Closely related species may evolve to coexist stably in sympatry through niche differentiation driven by in situ competition, a process termed character displacement. Alternatively, past evolution in allopatry may have already sufficiently reduced niche overlap to permit establishment in sympatry, a process called ecological sorting. The relative importance of each process to niche differentiation is contentious even though they are not mutually exclusive and are both mediated via multivariate trait evolution. We explore how competition...

Data from: Experimentally decoupling reproductive investment from energy storage to test the functional basis of a life-history tradeoff

Robert M. Cox, Matthew B. Lovern & Ryan Calsbeek
The ubiquitous life-history trade-off between reproduction and survival has long been hypothesized to reflect underlying energy-allocation trade-offs between reproductive investment and processes related to self-maintenance. Although recent work has questioned whether energy-allocation models provide sufficient explanations for the survival cost of reproduction, direct tests of this hypothesis are rare, especially in wild populations. This hypothesis was tested in a wild population of brown anole lizards (Anolis sagrei) using a two-step experiment. First, stepwise variation in...

Data from: Synchronous effects produce cycles in deer populations and deer-vehicle collisions

Thomas Anderson, Lawrence Sheppard, Jon Walter, Robert Rolley & Dan Reuman
Population cycles are fundamentally linked with spatial synchrony, the prevailing paradigm being that populations with cyclic dynamics are easily synchronized. That is, population cycles help give rise to spatial synchrony. Here we demonstrate this process can work in reverse, with synchrony causing population cycles. We show that timescale-specific environmental effects, by synchronizing local population dynamics on certain timescales only, cause major population cycles over large areas in white-tailed deer. An important aspect of the new...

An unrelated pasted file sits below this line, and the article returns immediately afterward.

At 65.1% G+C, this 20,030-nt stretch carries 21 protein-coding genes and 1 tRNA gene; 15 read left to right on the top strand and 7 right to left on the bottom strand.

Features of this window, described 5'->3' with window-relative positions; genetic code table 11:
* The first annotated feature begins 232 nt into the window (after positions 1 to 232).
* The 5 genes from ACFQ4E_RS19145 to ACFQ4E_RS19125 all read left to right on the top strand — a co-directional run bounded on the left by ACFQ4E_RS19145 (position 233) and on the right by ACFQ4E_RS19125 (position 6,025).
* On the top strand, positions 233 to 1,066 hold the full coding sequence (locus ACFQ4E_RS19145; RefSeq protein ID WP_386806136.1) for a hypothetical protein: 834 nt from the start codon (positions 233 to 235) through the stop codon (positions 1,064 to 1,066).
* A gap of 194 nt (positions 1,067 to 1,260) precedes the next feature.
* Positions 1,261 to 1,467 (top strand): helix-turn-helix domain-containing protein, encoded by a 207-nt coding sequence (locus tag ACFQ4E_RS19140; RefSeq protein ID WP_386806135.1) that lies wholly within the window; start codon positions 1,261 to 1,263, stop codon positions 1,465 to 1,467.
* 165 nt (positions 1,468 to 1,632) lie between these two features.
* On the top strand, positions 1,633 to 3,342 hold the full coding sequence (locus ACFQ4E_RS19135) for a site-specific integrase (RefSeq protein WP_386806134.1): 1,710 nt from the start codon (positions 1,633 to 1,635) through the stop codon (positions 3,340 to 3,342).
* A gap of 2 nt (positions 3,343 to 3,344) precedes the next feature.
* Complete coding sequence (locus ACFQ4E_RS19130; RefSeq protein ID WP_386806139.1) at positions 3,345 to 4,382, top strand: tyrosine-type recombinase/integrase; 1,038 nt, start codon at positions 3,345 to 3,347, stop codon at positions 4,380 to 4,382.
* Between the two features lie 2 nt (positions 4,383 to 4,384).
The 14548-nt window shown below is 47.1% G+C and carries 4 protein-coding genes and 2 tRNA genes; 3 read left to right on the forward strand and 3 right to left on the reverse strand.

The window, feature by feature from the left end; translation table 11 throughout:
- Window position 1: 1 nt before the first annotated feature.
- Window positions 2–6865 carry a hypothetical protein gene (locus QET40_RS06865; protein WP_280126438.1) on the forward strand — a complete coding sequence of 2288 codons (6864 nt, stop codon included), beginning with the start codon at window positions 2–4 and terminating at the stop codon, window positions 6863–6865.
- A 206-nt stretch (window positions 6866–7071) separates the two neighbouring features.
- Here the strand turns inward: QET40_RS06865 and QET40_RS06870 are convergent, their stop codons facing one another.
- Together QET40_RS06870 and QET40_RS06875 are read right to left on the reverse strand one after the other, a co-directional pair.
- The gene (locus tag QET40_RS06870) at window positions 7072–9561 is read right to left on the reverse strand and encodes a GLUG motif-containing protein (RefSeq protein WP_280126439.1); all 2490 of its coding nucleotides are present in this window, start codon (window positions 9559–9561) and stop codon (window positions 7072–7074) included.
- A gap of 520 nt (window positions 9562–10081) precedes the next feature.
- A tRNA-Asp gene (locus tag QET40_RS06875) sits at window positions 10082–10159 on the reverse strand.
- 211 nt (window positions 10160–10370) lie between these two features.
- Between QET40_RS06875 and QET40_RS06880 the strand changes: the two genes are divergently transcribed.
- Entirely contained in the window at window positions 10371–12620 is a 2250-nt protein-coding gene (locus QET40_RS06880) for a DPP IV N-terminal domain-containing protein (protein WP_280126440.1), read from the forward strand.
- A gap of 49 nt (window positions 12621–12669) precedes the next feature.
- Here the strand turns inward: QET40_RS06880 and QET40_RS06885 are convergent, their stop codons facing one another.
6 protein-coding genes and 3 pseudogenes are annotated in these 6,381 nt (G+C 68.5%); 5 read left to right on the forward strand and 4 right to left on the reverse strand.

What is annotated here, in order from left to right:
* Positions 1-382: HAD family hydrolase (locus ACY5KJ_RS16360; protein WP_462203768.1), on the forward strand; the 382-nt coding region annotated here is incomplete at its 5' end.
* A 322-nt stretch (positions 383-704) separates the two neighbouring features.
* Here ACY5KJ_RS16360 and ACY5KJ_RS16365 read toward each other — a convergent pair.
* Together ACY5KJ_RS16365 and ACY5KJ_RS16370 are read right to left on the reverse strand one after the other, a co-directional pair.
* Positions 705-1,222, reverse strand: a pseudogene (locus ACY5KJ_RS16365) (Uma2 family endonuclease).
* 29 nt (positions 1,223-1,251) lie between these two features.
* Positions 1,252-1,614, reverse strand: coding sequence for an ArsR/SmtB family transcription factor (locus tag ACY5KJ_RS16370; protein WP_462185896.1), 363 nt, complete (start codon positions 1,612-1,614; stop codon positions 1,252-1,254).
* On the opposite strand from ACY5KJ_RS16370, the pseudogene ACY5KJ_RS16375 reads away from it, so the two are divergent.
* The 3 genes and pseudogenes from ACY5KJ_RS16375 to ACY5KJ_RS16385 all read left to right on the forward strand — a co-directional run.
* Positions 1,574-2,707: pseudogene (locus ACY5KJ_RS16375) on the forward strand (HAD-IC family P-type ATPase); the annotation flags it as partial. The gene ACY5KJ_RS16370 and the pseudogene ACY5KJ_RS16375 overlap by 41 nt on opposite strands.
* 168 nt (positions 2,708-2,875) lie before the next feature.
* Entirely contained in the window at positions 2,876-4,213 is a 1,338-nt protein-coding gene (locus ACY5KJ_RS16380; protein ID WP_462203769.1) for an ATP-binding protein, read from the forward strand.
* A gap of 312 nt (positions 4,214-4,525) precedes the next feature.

Relative forelimb-hindlimb investment is associated with flight style, foraging strategy, and nestling period, but not nest type

Natalie Wright, Jess Kotnour, Sarah McPeek, Hannah Wedig & Jonah Dominguez
We investigated Dial’s 2003 hypothesis that birds that rely more heavily upon flight as their primary mode of locomotion and thus invest more in their forelimbs than hindlimbs will experience selection for smaller body sizes, greater altriciality, and more complex nests. To test this hypothesis, we examined the skeletons of over 2,000 individuals from 313 species representing the majority of avian families and all major branches of the avian tree. We used the lengths of...

Phenotypic assortment by morphology in social partners of the forked fungus beetle Bolitotherus cornutus

Social interactions with conspecifics can dramatically affect an individual’s fitness. The positive or negative consequences of interacting with social partners typically depend on the value of traits that they express. These pathways of social selection connect the traits and genes expressed in some individuals to the fitness realized by others, thereby altering the total phenotypic selection on and evolutionary response of traits across the multivariate phenotype. The downstream effects of social selection are mediated by...

Data from: Stalking the fourth domain in metagenomic data: searching for, discovering, and interpreting novel, deep branches in phylogenetic trees of phylogenetic marker genes

Dongying Wu, Martin Wu, Aaron Halpern, Douglas B. Rusch, Shibu Yooseph, Marvin Frazier, J. Craig Venter & Jonathan A. Eisen
BACKGROUND: Most of our knowledge about the ancient evolutionary history of organisms has been derived from data associated with specific known organisms (i.e., organisms that we can study directly such as plants, metazoans, and culturable microbes). Recently, however, a new source of data for such studies has arrived: DNA sequence data generated directly from environmental samples. Such metagenomic data has enormous potential in a variety of areas including, as we argue here, in studies of...

Data from: Phenotypic assortment mediates the effect of social selection in a wild beetle population

Vincent A. Formica, Joel W. McGlothlin, Corlett Wolfe Wood, Malcolm E. Augat, R. Eileen Butterfield, Mollie E. Barnard &
Social interactions often have major fitness consequences, but little is known about how specific interacting phenotypes affect the strength of natural selection. Social influences on the evolutionary process can be assessed using a multilevel selection approach that partitions the effects of social partner phenotypes on fitness (referred to as social or group selection) from those of the traits of a focal individual (nonsocial or individual selection). To quantify the contribution of social selection to total...